St. Paul Catholic Church in Wellesley is looking to bring back the joyful noise of its 96-year old historic church bell after many years of silence. It’s not that there’s anything seriously wrong with the gong itself—just a ringing mechanism that’s no longer functional, but that’s an easy fix. The larger reason the church chimes have been out of commission is because tests conducted by Salem-based engineering firm, Structures North, reflected that supports for the 3,000-lb. bronze instrument have weakened to the point where safety was compromised, making replacement of the old wooden beams essential.
Work to get the bell back into tolling shape is underway. Scaffolding has gone up around the St. Paul bell tower so that the team from Aniceto Historical Restorations out of Milford can replace badly deteriorated wood framing that supports the bell; repair crumbling sections of the bell tower’s masonry; and repair the parapet. A crane will be brought in to lift the bell while new beams are put in place. The church may still be accessed through the main doors during construction.
“I am thrilled that St. Paul Parish is able to undertake this important project, which is being made possible by the generosity of our wonderful community. We look forward to the day when we can proudly ring the bell at St. Paul Church once again,” said Rev. Jim Laughlin in an email. Laughlin is recovering from injuries sustained in the spring when, as a pedestrian, he was hit by a vehicle. Although it will be some time before he can return to ministry, the pastoral staff including Rev. Bryan Hehir have things bell in hand. (Sorry, not sorry for the pun.)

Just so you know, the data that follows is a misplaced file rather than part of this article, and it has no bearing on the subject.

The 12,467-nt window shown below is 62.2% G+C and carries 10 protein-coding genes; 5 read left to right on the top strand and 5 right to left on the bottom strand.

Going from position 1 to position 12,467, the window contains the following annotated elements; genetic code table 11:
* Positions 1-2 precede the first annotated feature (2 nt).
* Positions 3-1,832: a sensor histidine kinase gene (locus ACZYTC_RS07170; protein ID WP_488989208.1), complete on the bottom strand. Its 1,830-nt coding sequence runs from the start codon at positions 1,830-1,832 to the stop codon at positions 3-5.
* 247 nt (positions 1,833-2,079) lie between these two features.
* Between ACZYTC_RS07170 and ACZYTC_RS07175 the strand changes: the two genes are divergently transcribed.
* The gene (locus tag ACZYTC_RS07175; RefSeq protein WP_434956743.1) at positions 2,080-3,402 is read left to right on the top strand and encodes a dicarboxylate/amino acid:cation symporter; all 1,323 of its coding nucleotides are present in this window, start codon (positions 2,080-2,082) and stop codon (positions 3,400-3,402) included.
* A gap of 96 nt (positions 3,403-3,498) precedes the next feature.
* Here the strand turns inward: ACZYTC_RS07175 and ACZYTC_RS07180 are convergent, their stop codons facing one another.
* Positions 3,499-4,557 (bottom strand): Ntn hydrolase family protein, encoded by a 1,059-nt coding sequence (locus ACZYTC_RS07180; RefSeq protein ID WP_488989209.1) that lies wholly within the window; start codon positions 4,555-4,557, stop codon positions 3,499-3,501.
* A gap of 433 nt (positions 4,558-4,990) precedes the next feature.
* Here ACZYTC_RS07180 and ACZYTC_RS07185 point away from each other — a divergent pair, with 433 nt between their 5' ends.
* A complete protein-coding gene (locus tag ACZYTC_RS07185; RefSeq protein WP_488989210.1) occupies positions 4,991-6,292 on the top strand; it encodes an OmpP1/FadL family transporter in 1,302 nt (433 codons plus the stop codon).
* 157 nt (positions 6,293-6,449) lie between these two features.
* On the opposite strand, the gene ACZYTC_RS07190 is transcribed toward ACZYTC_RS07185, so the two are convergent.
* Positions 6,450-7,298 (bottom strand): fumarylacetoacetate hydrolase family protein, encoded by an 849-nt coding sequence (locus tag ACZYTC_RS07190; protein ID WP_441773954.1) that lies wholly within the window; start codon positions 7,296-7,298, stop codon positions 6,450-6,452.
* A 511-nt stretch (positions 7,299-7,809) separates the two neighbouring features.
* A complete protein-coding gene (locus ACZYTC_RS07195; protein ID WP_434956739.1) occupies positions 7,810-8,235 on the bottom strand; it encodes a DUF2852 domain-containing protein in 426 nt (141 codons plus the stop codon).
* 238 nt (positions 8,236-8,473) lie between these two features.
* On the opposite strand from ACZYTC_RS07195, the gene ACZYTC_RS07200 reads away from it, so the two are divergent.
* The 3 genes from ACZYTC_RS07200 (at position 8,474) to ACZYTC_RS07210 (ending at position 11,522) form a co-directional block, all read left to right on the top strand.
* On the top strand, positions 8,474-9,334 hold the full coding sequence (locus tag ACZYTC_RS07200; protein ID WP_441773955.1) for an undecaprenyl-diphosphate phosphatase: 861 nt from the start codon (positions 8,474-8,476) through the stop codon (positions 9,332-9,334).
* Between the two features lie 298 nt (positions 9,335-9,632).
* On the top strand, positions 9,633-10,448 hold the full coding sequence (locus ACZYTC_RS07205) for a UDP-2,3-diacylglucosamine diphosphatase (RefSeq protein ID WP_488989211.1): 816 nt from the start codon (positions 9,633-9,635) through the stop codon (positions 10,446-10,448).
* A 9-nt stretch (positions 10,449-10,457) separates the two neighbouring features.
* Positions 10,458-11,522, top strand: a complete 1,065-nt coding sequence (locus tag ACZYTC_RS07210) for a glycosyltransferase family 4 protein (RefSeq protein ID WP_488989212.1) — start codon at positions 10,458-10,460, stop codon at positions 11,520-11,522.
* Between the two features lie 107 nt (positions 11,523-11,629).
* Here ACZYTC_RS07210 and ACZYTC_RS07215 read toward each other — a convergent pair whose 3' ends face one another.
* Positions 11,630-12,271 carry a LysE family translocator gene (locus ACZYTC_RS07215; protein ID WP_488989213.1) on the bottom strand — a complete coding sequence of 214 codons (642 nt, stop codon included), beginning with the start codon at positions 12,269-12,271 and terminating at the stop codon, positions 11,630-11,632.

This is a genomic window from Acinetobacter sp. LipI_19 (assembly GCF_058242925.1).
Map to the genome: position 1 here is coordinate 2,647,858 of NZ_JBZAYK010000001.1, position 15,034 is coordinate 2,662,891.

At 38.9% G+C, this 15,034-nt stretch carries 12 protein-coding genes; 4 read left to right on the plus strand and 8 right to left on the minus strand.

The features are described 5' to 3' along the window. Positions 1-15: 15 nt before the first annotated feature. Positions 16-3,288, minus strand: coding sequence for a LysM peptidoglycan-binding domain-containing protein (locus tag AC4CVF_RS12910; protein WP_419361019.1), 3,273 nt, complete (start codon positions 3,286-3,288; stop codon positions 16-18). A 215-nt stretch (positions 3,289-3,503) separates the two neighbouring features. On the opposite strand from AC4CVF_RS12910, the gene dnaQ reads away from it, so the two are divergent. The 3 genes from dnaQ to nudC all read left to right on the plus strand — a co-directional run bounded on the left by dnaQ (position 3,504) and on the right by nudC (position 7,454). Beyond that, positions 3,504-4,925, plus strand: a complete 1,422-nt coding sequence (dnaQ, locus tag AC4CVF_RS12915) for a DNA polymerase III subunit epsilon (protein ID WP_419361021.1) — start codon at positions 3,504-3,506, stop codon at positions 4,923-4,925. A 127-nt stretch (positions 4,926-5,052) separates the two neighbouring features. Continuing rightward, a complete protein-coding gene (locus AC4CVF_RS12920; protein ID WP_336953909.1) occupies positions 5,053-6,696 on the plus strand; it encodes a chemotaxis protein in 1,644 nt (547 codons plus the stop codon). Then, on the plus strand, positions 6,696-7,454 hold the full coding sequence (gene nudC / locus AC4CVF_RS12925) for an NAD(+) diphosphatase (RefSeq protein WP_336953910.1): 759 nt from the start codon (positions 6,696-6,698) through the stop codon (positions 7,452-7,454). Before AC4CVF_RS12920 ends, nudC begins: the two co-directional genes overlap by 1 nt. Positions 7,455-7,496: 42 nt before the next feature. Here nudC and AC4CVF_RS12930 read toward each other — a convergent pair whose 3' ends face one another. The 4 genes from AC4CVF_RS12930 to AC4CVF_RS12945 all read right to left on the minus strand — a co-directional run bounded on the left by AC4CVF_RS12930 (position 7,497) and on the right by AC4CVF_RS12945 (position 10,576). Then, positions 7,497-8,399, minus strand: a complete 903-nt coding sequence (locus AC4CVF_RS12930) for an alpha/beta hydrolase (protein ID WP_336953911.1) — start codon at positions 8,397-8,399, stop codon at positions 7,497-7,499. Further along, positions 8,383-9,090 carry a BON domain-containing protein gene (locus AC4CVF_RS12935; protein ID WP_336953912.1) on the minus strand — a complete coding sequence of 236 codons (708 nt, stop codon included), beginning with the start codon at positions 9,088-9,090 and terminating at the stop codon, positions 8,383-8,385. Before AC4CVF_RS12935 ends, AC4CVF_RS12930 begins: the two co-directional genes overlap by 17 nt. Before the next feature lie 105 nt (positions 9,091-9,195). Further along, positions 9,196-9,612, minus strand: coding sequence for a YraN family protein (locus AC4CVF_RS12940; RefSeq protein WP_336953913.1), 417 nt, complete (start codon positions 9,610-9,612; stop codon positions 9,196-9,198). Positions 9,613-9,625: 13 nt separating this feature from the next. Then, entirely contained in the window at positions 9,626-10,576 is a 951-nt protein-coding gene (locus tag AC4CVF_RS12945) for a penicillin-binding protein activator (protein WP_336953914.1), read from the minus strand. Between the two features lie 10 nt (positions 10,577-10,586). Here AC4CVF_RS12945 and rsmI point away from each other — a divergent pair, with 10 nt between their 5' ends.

An inscription on the bell notes that it was donated to the church in 1926 by Salvatore DeFazio and family. The DeFazio family is still a contributing force to be reckoned with around town. Salvatore’s great-grandson and Wellesley resident Tory DeFazio in a phone interview said soon after the church opened in 1916, Salvatore promised the pastor that he would donate a bell. Pastor Edward Welch held him to it. “It took my great-grandfather about ten years to raise the money, but he did it,” said DeFazio, owner of the Windsor Press in Wellesley Hills, a Wellesley’s Wonderful Weekend committee member, and a past president of the Wellesley Historical Society
Total repair costs are expected to be over $485k. The parish has obtained a short-term loan from the Archdiocese of Boston for up to 75% of the budget. Income from St. Paul’s leasing of the school building to Star Academy will be helpful to cover part of the project, however, the St. Paul community has been called on to help repay the loan. You don’t have to be a church member to chip in, so if you enjoy hearing the peal of church bells, or just like the idea of preserving a part of Wellesley’s history, don’t be shy about contributing to the St. Paul Bell Tower Fund.
Once repairs are complete, those who have been sauntering to mass, unprompted by the bell to quicken their pace, will lose their excuse to slide into the pews after the first, “Lord, hear our prayer.”
You know who you are.